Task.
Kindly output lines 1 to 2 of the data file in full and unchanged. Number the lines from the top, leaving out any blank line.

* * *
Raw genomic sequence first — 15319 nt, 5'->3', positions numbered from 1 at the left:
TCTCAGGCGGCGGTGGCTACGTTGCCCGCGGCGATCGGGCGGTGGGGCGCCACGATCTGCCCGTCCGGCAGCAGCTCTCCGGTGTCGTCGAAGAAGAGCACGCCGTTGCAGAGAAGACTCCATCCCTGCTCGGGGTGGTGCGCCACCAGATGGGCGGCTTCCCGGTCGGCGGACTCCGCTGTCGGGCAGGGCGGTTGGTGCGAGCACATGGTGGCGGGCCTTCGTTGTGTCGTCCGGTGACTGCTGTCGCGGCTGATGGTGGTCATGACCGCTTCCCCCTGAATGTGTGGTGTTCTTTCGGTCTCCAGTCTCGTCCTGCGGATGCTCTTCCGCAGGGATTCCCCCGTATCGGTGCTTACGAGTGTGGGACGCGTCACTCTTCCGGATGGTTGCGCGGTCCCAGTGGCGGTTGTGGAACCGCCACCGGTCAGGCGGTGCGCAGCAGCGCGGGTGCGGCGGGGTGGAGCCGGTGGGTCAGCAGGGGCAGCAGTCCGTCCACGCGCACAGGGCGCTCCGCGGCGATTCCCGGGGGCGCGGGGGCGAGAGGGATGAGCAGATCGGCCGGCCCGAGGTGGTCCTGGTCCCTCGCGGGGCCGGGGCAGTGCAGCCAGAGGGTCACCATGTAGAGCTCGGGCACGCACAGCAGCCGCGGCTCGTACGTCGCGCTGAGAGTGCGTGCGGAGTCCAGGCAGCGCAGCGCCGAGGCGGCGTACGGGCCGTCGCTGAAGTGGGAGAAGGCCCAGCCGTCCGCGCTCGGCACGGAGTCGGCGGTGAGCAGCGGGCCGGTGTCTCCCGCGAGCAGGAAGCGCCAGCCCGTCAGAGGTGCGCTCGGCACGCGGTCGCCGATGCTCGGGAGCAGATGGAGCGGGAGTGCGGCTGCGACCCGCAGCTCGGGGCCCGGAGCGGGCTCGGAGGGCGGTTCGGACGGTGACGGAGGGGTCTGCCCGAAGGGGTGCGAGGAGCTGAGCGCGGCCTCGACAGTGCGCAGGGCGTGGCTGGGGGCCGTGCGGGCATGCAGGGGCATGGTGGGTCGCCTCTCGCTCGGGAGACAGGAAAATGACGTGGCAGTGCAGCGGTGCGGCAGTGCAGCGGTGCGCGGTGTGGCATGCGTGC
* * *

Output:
Raw genomic sequence first — 15319 nt, 5'->3', positions numbered from 1 at the left:
TCTCAGGCGGCGGTGGCTACGTTGCCCGCGGCGATCGGGCGGTGGGGCGCCACGATCTGCCCGTCCGGCAGCAGCTCTCCGGTGTCGTCGAAGAAGAGCACGCCGTTGCAGAGAAGACTCCATCCCTGCTCGGGGTGGTGCGCCACCAGATGGGCGGCTTCCCGGTCGGCGGACTCCGCTGTCGGGCAGGGCGGTTGGTGCGAGCACATGGTGGCGGGCCTTCGTTGTGTCGTCCGGTGACTGCTGTCGCGGCTGATGGTGGTCATGACCGCTTCCCCCTGAATGTGTGGTGTTCTTTCGGTCTCCAGTCTCGTCCTGCGGATGCTCTTCCGCAGGGATTCCCCCGTATCGGTGCTTACGAGTGTGGGACGCGTCACTCTTCCGGATGGTTGCGCGGTCCCAGTGGCGGTTGTGGAACCGCCACCGGTCAGGCGGTGCGCAGCAGCGCGGGTGCGGCGGGGTGGAGCCGGTGGGTCAGCAGGGGCAGCAGTCCGTCCACGCGCACAGGGCGCTCCGCGGCGATTCCCGGGGGCGCGGGGGCGAGAGGGATGAGCAGATCGGCCGGCCCGAGGTGGTCCTGGTCCCTCGCGGGGCCGGGGCAGTGCAGCCAGAGGGTCACCATGTAGAGCTCGGGCACGCACAGCAGCCGCGGCTCGTACGTCGCGCTGAGAGTGCGTGCGGAGTCCAGGCAGCGCAGCGCCGAGGCGGCGTACGGGCCGTCGCTGAAGTGGGAGAAGGCCCAGCCGTCCGCGCTCGGCACGGAGTCGGCGGTGAGCAGCGGGCCGGTGTCTCCCGCGAGCAGGAAGCGCCAGCCCGTCAGAGGTGCGCTCGGCACGCGGTCGCCGATGCTCGGGAGCAGATGGAGCGGGAGTGCGGCTGCGACCCGCAGCTCGGGGCCCGGAGCGGGCTCGGAGGGCGGTTCGGACGGTGACGGAGGGGTCTGCCCGAAGGGGTGCGAGGAGCTGAGCGCGGCCTCGACAGTGCGCAGGGCGTGGCTGGGGGCCGTGCGGGCATGCAGGGGCATGGTGGGTCGCCTCTCGCTCGGGAGACAGGAAAATGACGTGGCAGTGCAGCGGTGCGGCAGTGCAGCGGTGCGCGGTGTGGCATGCGTGC